Overload Heel Pain Syndrome
Edited by Sam Dellenbaugh, MD
Overload heel pain syndrome is an uncommon cause of heel pain, unlike plantar fasciitis which is by far the most common cause. However, there are some patients that have overload heel pain syndrome as the primary source of their heel pain. These individuals will have pain that is centrally located in the heel rather than towards the inside of the heel pad, such as is typical in plantar fasciitis. Individuals with certain foot patterns, such as high arched feet, relative weakness of the calf muscle, or dysfunction of the Achilles tendon, may be predisposed to overloading the heel with resulting symptoms. In addition, thin soft tissue padding (fat pad atrophy) over the heel may also lead to these symptoms. Diagnosis is usually based on patient history and clinical examination. Treatment is almost invariably non-operative and focuses on increasing the padding over this area, helping to disperse the forces away from the tissue, as well as avoiding aggravating activities, and weight loss if necessary.
Patients with overload heel pain syndrome describe the feeling of pain directly at the base of their heel. The most common cause of heel pain is due to plantar fasciitis. However, overload heel pain syndrome can also be a source of significant heel pain. In overload heel pain syndrome, essentially the soft tissues and bone directly under the heel bone (calcaneus) are aggravated by direct repetitive pressure from standing and walking. Factors which predispose an individual to overload heel pain syndrome include:
- a prominent heel
- thin soft tissue overlying the bone of the heel
- certain foot shapes (ex. high arches)
- excessive weight.
Physical examination will localize the tenderness centrally in the heel pad. This is more central than the pain that is characteristic of plantar fasciitis, which is slightly more to the inside but still in the heel area (Figure 1). Individuals with overload heel pain syndrome will often have increased ankle dorsiflexion (the ability to move the foot up towards the shin). This makes the heel more prominent. The area of pain is differentiated from pain related to interstitial Achilles tendonitis, retrocalcanceal bursitis and plantar fasciitis. Excessive weight may also be present.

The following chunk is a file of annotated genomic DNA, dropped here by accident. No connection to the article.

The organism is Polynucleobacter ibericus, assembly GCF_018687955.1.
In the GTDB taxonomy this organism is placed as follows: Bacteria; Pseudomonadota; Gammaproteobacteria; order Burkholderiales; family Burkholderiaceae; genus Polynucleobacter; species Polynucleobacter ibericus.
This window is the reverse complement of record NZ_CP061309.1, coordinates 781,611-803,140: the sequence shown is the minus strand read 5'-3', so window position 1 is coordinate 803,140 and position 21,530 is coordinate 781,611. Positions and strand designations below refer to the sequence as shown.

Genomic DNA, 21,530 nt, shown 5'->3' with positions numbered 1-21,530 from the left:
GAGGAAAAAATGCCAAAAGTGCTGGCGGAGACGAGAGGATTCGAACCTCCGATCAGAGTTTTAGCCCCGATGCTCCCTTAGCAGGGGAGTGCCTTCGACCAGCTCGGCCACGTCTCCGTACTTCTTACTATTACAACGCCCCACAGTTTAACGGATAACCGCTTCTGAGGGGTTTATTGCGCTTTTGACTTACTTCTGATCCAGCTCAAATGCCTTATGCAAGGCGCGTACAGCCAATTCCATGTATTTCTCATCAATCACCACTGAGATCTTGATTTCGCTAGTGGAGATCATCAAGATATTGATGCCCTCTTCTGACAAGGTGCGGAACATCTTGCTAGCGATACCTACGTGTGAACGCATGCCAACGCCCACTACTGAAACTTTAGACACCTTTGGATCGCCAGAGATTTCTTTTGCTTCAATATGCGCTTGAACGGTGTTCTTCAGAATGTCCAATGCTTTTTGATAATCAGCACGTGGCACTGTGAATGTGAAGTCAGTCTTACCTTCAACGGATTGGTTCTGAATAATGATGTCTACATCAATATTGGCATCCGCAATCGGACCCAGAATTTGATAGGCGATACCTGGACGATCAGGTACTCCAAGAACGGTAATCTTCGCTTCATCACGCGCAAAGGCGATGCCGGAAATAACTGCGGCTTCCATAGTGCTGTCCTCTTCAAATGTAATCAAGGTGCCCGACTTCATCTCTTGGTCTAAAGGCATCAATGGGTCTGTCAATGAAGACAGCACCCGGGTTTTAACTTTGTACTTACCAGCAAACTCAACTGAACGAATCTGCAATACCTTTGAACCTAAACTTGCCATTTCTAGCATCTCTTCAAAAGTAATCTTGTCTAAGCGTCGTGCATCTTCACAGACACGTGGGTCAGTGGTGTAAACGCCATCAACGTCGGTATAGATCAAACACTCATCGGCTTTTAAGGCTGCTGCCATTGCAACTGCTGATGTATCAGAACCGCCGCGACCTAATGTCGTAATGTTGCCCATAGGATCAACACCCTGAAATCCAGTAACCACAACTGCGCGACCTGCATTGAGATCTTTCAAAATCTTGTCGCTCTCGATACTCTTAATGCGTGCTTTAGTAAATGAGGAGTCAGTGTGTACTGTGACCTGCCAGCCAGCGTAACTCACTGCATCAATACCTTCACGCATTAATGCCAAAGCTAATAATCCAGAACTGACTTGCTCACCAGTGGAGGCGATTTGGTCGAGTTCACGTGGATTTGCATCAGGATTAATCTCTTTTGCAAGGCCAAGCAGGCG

Figure 1- Overload Heel Pain Syndrome -common location of pain
A Harris mat or other method of measuring the pressure that the foot absorbs while walking will often show an intense localized force concentrated on the heel area (Figure 2).
Figure 2: Harris Mat showing concentrated load over the heel region
Often plain x-rays are normal, although they may demonstrate an increased calcaneal pitch angle (the angle of which the lower part of the heel bone meets the floor). In some instances, there may be a small bone spur that points towards the floor. This is different than the characteristic bone spur that may be seen with plantar fasciitis, which points more toward the front of the foot. An MRI may reveal an increased area of edema, and possibly a bursa (fluid filled sac) over the prominent area of the heel. An MRI may also reveal less fatty tissue and soft tissue over the heel.
Treatment is usually non-operative. It involves allowing the heel area to be protected from increased repetitive loading, allowing the tissues in this area to heal. This can be done by limiting standing and walking. In marked cases, immobilization in a walker or cast may be beneficial for a short period of time. Because of atrophy of the fat pad, the use of a gel pad or other padding to absorb the shock and disperse the force over a wider area can also be beneficial.
Surgical treatment is reserved for very unusual situations. If there is a prominent spike of bone that is a source of symptoms, this could be removed. However, this is unusual. In addition, if the foot pattern is markedly abnormal, such as might occur in a high arched foot or someone with an incompetent Achilles tendon, then a reconstructive surgery to address these issues may indirectly help the overload heel pain.
Edited on August 13, 2017
Previously Edited by Paul Juliano, MD